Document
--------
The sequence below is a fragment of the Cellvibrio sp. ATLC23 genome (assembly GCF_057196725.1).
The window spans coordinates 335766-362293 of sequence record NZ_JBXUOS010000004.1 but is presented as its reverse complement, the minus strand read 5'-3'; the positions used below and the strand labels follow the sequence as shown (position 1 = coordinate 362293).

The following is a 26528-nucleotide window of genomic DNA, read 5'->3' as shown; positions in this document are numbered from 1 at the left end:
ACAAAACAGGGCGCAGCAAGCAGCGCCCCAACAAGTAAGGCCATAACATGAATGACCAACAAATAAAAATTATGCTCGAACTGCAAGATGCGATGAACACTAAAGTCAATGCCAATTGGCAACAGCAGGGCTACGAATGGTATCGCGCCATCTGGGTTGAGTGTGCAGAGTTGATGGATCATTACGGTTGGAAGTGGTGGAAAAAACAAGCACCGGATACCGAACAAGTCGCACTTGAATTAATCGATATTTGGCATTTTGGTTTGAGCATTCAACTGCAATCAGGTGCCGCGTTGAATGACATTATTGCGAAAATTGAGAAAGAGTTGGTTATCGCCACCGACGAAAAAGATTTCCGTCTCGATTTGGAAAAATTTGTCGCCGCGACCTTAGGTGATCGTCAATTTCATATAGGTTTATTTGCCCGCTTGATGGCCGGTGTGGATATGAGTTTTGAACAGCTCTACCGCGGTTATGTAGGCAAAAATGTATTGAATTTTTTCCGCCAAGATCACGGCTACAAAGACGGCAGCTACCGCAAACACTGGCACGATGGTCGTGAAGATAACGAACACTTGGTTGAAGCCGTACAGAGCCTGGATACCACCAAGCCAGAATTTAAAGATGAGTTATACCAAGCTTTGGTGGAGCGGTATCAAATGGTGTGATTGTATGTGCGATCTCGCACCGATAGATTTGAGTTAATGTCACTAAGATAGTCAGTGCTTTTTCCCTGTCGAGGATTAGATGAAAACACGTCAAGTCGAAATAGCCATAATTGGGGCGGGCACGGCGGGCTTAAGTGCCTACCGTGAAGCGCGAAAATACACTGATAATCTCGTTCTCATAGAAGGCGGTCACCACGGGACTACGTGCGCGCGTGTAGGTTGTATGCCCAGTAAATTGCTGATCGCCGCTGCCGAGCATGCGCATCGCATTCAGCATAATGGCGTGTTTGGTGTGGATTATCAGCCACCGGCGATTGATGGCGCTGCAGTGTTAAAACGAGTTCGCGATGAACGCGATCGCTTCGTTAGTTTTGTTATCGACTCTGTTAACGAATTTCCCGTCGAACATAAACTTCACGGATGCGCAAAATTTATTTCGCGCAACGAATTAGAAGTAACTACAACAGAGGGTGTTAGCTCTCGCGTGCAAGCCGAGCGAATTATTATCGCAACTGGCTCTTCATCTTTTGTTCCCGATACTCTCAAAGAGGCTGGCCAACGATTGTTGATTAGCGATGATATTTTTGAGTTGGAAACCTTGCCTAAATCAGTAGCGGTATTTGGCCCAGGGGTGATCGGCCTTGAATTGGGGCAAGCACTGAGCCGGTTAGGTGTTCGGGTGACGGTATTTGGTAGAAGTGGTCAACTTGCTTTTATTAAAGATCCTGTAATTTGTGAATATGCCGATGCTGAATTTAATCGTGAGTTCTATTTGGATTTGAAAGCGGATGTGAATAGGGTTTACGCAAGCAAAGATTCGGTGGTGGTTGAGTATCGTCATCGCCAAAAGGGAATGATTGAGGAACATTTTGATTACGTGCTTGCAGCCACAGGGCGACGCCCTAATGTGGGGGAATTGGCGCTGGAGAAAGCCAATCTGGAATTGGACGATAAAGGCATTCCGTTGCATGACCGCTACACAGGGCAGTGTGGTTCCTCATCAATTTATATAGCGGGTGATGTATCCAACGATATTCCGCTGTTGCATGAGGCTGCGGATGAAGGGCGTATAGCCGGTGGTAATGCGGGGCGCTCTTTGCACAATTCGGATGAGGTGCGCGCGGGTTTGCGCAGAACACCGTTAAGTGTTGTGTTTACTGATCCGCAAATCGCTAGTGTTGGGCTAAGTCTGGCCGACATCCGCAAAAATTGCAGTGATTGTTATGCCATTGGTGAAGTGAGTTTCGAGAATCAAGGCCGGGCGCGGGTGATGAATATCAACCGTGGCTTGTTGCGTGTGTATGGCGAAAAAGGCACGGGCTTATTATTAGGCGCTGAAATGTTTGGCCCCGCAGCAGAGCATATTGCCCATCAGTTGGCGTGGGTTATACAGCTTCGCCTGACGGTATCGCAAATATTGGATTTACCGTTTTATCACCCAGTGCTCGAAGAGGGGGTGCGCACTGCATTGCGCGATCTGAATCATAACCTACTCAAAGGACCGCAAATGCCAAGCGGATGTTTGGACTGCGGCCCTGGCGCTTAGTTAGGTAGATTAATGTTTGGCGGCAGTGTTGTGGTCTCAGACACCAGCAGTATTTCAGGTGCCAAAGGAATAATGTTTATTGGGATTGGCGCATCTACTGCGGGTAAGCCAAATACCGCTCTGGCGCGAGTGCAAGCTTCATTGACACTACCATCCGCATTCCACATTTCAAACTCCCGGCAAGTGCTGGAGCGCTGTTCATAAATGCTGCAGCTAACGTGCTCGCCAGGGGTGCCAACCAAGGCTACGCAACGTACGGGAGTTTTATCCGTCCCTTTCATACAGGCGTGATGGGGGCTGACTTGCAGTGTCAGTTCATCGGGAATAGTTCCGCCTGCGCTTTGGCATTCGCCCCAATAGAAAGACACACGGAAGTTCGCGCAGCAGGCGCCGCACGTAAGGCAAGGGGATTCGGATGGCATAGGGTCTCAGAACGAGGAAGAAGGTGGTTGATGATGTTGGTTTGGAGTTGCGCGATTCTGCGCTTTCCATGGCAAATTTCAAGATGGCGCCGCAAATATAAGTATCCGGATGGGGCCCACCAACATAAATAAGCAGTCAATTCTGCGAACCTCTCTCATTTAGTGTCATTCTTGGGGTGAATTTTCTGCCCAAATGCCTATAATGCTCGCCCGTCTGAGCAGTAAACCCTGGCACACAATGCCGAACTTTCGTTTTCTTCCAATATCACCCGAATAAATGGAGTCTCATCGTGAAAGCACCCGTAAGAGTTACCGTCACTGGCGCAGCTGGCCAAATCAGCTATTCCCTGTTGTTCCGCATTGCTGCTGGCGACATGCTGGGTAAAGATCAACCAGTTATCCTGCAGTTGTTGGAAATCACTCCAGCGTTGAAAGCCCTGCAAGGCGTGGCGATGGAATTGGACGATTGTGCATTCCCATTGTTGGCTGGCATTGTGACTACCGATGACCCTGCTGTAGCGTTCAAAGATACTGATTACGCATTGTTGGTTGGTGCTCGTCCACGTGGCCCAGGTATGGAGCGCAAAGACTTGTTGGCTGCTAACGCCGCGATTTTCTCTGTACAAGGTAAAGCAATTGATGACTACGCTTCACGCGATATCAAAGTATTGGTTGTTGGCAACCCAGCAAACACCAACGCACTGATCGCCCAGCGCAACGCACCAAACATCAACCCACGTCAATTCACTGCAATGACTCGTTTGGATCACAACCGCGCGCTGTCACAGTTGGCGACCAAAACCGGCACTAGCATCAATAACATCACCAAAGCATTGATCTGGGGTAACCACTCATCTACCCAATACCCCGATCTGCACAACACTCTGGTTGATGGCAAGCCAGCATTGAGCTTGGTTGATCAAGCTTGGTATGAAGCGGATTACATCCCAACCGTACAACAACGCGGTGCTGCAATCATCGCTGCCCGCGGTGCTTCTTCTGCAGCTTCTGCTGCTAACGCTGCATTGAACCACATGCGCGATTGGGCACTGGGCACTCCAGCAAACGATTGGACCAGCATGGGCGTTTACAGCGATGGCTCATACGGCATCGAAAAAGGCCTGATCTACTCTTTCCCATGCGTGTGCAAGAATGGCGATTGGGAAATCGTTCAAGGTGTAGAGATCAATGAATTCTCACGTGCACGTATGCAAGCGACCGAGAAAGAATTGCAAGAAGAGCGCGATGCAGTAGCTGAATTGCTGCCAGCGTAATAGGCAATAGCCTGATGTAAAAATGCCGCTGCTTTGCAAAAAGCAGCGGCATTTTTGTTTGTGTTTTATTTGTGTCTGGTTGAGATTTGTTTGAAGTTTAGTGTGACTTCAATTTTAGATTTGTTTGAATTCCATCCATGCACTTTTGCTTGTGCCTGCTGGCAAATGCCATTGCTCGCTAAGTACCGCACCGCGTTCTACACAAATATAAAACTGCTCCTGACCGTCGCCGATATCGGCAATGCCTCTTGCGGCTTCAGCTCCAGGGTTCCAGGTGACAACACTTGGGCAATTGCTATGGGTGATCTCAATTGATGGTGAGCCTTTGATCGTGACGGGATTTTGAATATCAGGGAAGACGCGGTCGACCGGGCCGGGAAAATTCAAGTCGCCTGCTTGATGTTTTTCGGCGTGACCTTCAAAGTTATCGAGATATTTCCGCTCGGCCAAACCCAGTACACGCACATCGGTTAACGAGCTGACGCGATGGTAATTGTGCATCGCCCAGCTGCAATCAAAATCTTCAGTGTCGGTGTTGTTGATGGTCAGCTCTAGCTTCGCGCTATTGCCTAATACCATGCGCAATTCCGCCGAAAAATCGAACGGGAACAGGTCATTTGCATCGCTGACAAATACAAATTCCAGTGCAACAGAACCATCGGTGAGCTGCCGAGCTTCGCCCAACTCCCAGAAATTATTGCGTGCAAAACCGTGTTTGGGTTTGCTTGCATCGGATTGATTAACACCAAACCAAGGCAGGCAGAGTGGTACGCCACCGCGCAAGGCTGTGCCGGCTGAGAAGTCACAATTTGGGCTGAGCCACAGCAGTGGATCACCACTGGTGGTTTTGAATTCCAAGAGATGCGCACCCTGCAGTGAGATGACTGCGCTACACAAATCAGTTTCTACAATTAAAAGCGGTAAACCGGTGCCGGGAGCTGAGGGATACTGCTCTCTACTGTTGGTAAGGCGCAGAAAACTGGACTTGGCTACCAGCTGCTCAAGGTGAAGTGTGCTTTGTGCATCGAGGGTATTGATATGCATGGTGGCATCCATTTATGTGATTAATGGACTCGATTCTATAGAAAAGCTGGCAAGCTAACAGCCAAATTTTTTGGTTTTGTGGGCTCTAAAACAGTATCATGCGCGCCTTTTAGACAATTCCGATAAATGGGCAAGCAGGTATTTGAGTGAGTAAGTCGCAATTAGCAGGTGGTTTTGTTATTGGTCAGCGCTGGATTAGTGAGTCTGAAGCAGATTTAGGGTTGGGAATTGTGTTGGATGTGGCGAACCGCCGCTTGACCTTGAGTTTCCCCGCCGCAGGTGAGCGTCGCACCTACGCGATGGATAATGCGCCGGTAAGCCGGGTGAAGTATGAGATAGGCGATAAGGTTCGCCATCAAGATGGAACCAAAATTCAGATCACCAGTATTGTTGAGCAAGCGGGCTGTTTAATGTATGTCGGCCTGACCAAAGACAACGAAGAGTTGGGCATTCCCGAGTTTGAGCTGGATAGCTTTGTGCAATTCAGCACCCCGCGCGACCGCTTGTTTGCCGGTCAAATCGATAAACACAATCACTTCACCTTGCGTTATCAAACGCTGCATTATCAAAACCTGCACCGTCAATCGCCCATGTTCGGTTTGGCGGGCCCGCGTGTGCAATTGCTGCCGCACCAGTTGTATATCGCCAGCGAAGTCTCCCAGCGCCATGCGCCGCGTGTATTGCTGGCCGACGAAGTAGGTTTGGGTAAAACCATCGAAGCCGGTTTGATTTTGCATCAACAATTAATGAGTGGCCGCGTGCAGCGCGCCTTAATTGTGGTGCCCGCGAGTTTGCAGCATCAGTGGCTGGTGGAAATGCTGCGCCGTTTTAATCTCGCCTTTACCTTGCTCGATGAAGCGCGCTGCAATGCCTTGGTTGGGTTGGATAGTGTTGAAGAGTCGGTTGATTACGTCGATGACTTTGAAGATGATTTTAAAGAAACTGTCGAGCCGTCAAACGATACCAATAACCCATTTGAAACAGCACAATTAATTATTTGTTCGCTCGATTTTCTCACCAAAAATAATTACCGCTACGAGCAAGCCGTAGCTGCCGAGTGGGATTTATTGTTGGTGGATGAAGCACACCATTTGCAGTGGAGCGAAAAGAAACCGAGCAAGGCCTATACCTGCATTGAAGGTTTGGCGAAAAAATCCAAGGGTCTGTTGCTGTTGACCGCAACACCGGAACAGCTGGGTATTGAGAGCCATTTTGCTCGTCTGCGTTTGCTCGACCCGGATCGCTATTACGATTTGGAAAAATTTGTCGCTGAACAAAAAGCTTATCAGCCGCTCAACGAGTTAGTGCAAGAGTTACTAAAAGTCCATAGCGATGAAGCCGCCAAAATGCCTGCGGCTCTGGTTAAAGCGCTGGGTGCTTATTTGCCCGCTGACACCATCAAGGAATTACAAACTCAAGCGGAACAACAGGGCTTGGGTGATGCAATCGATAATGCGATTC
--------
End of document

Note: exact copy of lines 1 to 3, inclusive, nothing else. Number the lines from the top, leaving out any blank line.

The sequence below is a fragment of the Cellvibrio sp. ATLC23 genome (assembly GCF_057196725.1).
The window spans coordinates 335766-362293 of sequence record NZ_JBXUOS010000004.1 but is presented as its reverse complement, the minus strand read 5'-3'; the positions used below and the strand labels follow the sequence as shown (position 1 = coordinate 362293).

The following is a 26528-nucleotide window of genomic DNA, read 5'->3' as shown; positions in this document are numbered from 1 at the left end: